Banking profitability rises to 8.25% in March without the CaixaBank merger and to 14.66% with it | Companies

The profitability of banks operating in Spain increased in the past March to a record of 14.66% due to the recognition of the fund of the trade in the merger of CaixaBank and Bankia which, if excluded, leaves still a ratio of 8.25%, which supposes levels similar to the profitability prepandemics, although “below the estimated cost of capital habitually”.

This is how the Bank of Spain details it in its Supervisory Statistics published this Tuesday and whose historical series starts in the fiscal year 2015. Since then, profitability measured on equity (ROE) The highest recorded by the sector was in 2018, with 9.53%, and the worst record was suffered during the second quarter of 2020 coinciding with the Covid, when it sank to -7.46% due to the millionaire losses wedged in when making bulky provisions.

From that minimum, the ratio eased its fall to -2.51% and -3.15% in the third and fourth quarter of last year, to now bounce a 14.66% with the merger of CaixaBank and Bankia or more than 8% without its effect accountant.

The improvement is explained when the net result amounted to 9,274 million euros during the first quarter of the year, while the item of impairments and provisions, it subtracted 5,705 million euros. Of the amount total, 8,732 million correspond to benefits of the entities significant, 542 million to other credit institutions and 276 million to other less significant and the ICO.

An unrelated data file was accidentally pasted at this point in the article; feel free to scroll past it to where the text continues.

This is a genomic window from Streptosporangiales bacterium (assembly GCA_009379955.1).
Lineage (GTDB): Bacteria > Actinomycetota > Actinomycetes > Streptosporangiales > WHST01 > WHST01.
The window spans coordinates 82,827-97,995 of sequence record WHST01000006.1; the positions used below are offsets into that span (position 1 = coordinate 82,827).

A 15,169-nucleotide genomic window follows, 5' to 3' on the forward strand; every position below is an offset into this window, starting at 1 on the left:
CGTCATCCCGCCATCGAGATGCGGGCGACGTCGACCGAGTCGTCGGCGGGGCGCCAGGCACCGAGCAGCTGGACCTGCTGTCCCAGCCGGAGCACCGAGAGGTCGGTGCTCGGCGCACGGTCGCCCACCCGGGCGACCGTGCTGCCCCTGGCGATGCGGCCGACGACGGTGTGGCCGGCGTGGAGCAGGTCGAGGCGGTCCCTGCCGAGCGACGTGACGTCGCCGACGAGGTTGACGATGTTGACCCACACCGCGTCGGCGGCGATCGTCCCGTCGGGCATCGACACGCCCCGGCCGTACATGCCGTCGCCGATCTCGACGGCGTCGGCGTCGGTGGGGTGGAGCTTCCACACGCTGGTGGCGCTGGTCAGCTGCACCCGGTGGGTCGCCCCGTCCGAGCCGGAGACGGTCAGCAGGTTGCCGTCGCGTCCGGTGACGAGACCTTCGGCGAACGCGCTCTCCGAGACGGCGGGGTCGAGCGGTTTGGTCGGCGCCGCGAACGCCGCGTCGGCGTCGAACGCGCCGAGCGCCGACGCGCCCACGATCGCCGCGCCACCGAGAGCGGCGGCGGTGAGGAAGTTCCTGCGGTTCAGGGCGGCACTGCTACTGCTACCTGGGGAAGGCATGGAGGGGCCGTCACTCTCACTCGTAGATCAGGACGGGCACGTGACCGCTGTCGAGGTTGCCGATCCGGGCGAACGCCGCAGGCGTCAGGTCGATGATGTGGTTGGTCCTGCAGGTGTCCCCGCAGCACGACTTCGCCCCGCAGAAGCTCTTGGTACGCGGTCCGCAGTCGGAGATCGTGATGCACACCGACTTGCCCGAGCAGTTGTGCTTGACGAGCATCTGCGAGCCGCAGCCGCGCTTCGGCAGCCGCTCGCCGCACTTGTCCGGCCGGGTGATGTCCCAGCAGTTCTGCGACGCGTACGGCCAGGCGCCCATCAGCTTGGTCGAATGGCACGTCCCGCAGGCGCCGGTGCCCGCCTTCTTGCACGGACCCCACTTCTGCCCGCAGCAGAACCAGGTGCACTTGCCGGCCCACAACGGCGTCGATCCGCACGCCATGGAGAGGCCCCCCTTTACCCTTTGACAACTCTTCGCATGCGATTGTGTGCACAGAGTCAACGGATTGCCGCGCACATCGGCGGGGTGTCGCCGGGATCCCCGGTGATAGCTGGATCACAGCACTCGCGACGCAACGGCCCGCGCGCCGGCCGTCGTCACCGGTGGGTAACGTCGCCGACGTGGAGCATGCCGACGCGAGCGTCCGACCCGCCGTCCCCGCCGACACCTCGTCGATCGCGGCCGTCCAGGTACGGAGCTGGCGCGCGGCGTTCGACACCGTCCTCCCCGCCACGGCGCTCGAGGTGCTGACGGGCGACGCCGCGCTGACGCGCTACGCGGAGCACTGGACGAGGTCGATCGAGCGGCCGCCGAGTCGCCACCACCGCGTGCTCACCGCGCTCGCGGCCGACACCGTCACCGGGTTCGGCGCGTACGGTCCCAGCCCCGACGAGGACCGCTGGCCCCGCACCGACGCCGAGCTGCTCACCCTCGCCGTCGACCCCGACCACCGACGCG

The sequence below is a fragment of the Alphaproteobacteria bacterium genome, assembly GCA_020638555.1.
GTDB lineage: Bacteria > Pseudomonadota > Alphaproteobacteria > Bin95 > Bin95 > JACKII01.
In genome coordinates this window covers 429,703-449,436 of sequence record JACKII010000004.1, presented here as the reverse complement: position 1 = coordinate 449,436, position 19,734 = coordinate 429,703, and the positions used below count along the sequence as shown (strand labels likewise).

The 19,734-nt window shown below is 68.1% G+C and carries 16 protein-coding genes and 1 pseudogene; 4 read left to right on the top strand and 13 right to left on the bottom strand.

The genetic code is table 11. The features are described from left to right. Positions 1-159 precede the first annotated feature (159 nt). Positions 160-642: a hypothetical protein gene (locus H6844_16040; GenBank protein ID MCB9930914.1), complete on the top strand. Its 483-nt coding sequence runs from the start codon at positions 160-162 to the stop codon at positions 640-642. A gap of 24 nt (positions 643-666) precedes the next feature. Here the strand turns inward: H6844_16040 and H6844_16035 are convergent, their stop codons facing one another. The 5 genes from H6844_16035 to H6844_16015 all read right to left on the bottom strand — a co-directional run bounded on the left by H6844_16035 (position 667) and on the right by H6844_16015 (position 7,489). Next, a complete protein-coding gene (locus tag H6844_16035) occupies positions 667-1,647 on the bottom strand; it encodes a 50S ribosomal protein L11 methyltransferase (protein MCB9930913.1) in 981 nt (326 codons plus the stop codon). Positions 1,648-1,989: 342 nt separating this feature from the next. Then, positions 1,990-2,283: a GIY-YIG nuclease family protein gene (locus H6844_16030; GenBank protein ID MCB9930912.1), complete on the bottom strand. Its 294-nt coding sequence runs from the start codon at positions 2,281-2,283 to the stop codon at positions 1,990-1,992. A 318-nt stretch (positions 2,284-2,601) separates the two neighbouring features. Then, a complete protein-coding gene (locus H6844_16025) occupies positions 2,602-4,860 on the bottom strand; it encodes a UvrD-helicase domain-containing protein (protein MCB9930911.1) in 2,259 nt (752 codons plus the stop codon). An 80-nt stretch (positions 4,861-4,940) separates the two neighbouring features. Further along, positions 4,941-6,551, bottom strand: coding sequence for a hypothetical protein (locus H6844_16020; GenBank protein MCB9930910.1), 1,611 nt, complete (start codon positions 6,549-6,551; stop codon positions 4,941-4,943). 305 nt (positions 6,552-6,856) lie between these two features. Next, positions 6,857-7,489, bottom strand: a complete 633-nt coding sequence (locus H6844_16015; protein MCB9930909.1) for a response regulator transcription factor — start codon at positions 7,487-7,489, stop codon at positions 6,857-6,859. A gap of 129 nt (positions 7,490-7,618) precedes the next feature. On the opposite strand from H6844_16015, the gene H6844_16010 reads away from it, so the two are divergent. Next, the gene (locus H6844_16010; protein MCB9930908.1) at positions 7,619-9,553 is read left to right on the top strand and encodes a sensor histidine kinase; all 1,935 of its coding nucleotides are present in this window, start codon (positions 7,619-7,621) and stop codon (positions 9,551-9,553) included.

Along with the improvement in profitability, the sector raised its ratio of liquidity coverage and leverage lowered, maintained capital and saw the NPL ratio worsen for the first time.

The NPL ratio of all credit institutions increased for the first time since the third quarter of 2015 began to be published this information, standing at 2.99% in the first quarter 2021, up from 2.83% last December.

Its progress is due to the entry into force in January of the Guidelines of the European Banking Authority on the application of default. For type of entities, the ratio stood at 3.09% in entities significant and 2.05% in the least significant.

The capital ratio at the ordinary level or CET1 of the sector was in turn at 13.40% compared to 13.50% in December, the ratio of Tier 1 at 14.88%, and the total capital ratio at 17.06%. The latter was 17.01% three months earlier and has grown by 130 basis points in one year.

By entities, the smallest continue to be the largest mattresses accumulate with a total capital of 22.77% compared to 16.69% observed in significant entities or directly supervised by the Bank Central European (ECB).

In terms of liquidity, the coverage ratio of all entities credit increased and stood at 204.83% at the end of March, being 196.75% in the most significant entities and 315.46% in the less significant.

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